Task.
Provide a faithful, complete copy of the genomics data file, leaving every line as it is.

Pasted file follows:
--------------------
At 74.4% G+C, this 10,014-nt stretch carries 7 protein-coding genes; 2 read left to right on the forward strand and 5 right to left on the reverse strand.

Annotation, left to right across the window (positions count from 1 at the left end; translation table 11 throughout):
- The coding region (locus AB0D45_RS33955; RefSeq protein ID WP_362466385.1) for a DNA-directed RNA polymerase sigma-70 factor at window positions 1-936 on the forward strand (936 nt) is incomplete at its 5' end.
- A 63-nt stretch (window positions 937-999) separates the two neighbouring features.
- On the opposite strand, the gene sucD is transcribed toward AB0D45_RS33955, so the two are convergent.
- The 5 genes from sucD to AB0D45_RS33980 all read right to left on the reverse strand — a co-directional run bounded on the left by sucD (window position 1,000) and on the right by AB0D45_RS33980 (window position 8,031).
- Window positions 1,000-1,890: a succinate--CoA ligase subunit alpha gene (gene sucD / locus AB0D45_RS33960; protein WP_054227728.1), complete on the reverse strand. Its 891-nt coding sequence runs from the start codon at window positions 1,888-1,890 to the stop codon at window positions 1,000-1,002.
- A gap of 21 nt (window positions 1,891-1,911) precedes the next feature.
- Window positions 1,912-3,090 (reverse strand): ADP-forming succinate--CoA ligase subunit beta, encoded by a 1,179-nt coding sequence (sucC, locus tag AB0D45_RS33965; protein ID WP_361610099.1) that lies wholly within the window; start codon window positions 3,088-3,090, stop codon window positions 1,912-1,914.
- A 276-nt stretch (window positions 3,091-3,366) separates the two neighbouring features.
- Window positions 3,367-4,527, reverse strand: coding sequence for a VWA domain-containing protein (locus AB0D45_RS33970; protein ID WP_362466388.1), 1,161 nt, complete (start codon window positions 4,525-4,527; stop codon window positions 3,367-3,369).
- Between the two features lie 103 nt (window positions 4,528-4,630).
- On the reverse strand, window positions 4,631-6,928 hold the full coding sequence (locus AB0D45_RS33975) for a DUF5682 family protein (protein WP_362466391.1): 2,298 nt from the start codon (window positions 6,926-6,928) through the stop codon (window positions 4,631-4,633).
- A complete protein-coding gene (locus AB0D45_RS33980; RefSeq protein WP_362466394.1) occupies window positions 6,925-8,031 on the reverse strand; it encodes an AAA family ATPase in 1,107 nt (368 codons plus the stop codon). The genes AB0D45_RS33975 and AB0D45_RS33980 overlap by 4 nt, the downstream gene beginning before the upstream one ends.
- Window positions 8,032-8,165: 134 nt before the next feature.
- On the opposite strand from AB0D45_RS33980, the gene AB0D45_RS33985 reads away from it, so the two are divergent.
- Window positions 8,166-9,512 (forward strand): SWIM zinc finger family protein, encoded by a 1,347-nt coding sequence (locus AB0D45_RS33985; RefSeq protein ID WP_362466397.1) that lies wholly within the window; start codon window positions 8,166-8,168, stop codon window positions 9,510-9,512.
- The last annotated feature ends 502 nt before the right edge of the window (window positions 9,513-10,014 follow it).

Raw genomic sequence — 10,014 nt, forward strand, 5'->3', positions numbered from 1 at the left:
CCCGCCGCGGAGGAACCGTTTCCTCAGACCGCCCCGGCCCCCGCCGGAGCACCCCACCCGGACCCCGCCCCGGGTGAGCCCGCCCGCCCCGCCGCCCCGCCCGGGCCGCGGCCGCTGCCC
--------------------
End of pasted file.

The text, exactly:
At 74.4% G+C, this 10,014-nt stretch carries 7 protein-coding genes; 2 read left to right on the forward strand and 5 right to left on the reverse strand.

Annotation, left to right across the window (positions count from 1 at the left end; translation table 11 throughout):
- The coding region (locus AB0D45_RS33955; RefSeq protein ID WP_362466385.1) for a DNA-directed RNA polymerase sigma-70 factor at window positions 1-936 on the forward strand (936 nt) is incomplete at its 5' end.
- A 63-nt stretch (window positions 937-999) separates the two neighbouring features.
- On the opposite strand, the gene sucD is transcribed toward AB0D45_RS33955, so the two are convergent.
- The 5 genes from sucD to AB0D45_RS33980 all read right to left on the reverse strand — a co-directional run bounded on the left by sucD (window position 1,000) and on the right by AB0D45_RS33980 (window position 8,031).
- Window positions 1,000-1,890: a succinate--CoA ligase subunit alpha gene (gene sucD / locus AB0D45_RS33960; protein WP_054227728.1), complete on the reverse strand. Its 891-nt coding sequence runs from the start codon at window positions 1,888-1,890 to the stop codon at window positions 1,000-1,002.
- A gap of 21 nt (window positions 1,891-1,911) precedes the next feature.
- Window positions 1,912-3,090 (reverse strand): ADP-forming succinate--CoA ligase subunit beta, encoded by a 1,179-nt coding sequence (sucC, locus tag AB0D45_RS33965; protein ID WP_361610099.1) that lies wholly within the window; start codon window positions 3,088-3,090, stop codon window positions 1,912-1,914.
- A 276-nt stretch (window positions 3,091-3,366) separates the two neighbouring features.
- Window positions 3,367-4,527, reverse strand: coding sequence for a VWA domain-containing protein (locus AB0D45_RS33970; protein ID WP_362466388.1), 1,161 nt, complete (start codon window positions 4,525-4,527; stop codon window positions 3,367-3,369).
- Between the two features lie 103 nt (window positions 4,528-4,630).
- On the reverse strand, window positions 4,631-6,928 hold the full coding sequence (locus AB0D45_RS33975) for a DUF5682 family protein (protein WP_362466391.1): 2,298 nt from the start codon (window positions 6,926-6,928) through the stop codon (window positions 4,631-4,633).
- A complete protein-coding gene (locus AB0D45_RS33980; RefSeq protein WP_362466394.1) occupies window positions 6,925-8,031 on the reverse strand; it encodes an AAA family ATPase in 1,107 nt (368 codons plus the stop codon). The genes AB0D45_RS33975 and AB0D45_RS33980 overlap by 4 nt, the downstream gene beginning before the upstream one ends.
- Window positions 8,032-8,165: 134 nt before the next feature.
- On the opposite strand from AB0D45_RS33980, the gene AB0D45_RS33985 reads away from it, so the two are divergent.
- Window positions 8,166-9,512 (forward strand): SWIM zinc finger family protein, encoded by a 1,347-nt coding sequence (locus AB0D45_RS33985; RefSeq protein ID WP_362466397.1) that lies wholly within the window; start codon window positions 8,166-8,168, stop codon window positions 9,510-9,512.
- The last annotated feature ends 502 nt before the right edge of the window (window positions 9,513-10,014 follow it).

Raw genomic sequence — 10,014 nt, forward strand, 5'->3', positions numbered from 1 at the left:
CCCGCCGCGGAGGAACCGTTTCCTCAGACCGCCCCGGCCCCCGCCGGAGCACCCCACCCGGACCCCGCCCCGGGTGAGCCCGCCCGCCCCGCCGCCCCGCCCGGGCCGCGGCCGCTGCCC